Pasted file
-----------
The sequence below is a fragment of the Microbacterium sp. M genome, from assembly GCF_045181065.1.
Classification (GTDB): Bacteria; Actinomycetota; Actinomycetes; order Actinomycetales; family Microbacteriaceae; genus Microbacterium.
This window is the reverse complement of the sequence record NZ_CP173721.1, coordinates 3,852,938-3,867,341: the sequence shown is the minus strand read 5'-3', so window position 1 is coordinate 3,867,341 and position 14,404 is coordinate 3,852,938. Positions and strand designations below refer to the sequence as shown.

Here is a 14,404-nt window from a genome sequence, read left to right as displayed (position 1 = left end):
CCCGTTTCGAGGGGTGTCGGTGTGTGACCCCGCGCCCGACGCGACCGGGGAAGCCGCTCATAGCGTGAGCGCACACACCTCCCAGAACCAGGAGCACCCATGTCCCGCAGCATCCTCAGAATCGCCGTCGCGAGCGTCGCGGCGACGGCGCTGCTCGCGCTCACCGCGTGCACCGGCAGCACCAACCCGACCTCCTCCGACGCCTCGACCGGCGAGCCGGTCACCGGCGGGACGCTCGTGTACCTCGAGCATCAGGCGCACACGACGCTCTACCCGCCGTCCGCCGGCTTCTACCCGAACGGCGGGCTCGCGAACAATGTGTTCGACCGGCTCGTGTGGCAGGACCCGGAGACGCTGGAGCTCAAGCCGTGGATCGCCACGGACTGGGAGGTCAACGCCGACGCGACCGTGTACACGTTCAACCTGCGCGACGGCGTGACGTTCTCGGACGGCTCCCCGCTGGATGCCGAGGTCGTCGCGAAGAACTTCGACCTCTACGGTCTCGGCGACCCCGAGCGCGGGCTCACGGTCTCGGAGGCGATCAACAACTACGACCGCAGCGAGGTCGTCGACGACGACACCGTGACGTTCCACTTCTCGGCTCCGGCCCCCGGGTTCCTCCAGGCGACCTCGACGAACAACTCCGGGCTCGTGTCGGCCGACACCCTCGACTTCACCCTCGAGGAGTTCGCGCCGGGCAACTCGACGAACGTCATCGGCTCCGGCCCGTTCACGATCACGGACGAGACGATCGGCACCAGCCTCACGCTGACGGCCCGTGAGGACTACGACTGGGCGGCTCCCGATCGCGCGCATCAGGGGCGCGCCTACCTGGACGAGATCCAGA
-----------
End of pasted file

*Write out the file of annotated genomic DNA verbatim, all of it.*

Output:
The sequence below is a fragment of the Microbacterium sp. M genome, from assembly GCF_045181065.1.
Classification (GTDB): Bacteria; Actinomycetota; Actinomycetes; order Actinomycetales; family Microbacteriaceae; genus Microbacterium.
This window is the reverse complement of the sequence record NZ_CP173721.1, coordinates 3,852,938-3,867,341: the sequence shown is the minus strand read 5'-3', so window position 1 is coordinate 3,867,341 and position 14,404 is coordinate 3,852,938. Positions and strand designations below refer to the sequence as shown.

Here is a 14,404-nt window from a genome sequence, read left to right as displayed (position 1 = left end):
CCCGTTTCGAGGGGTGTCGGTGTGTGACCCCGCGCCCGACGCGACCGGGGAAGCCGCTCATAGCGTGAGCGCACACACCTCCCAGAACCAGGAGCACCCATGTCCCGCAGCATCCTCAGAATCGCCGTCGCGAGCGTCGCGGCGACGGCGCTGCTCGCGCTCACCGCGTGCACCGGCAGCACCAACCCGACCTCCTCCGACGCCTCGACCGGCGAGCCGGTCACCGGCGGGACGCTCGTGTACCTCGAGCATCAGGCGCACACGACGCTCTACCCGCCGTCCGCCGGCTTCTACCCGAACGGCGGGCTCGCGAACAATGTGTTCGACCGGCTCGTGTGGCAGGACCCGGAGACGCTGGAGCTCAAGCCGTGGATCGCCACGGACTGGGAGGTCAACGCCGACGCGACCGTGTACACGTTCAACCTGCGCGACGGCGTGACGTTCTCGGACGGCTCCCCGCTGGATGCCGAGGTCGTCGCGAAGAACTTCGACCTCTACGGTCTCGGCGACCCCGAGCGCGGGCTCACGGTCTCGGAGGCGATCAACAACTACGACCGCAGCGAGGTCGTCGACGACGACACCGTGACGTTCCACTTCTCGGCTCCGGCCCCCGGGTTCCTCCAGGCGACCTCGACGAACAACTCCGGGCTCGTGTCGGCCGACACCCTCGACTTCACCCTCGAGGAGTTCGCGCCGGGCAACTCGACGAACGTCATCGGCTCCGGCCCGTTCACGATCACGGACGAGACGATCGGCACCAGCCTCACGCTGACGGCCCGTGAGGACTACGACTGGGCGGCTCCCGATCGCGCGCATCAGGGGCGCGCCTACCTGGACGAGATCCAGA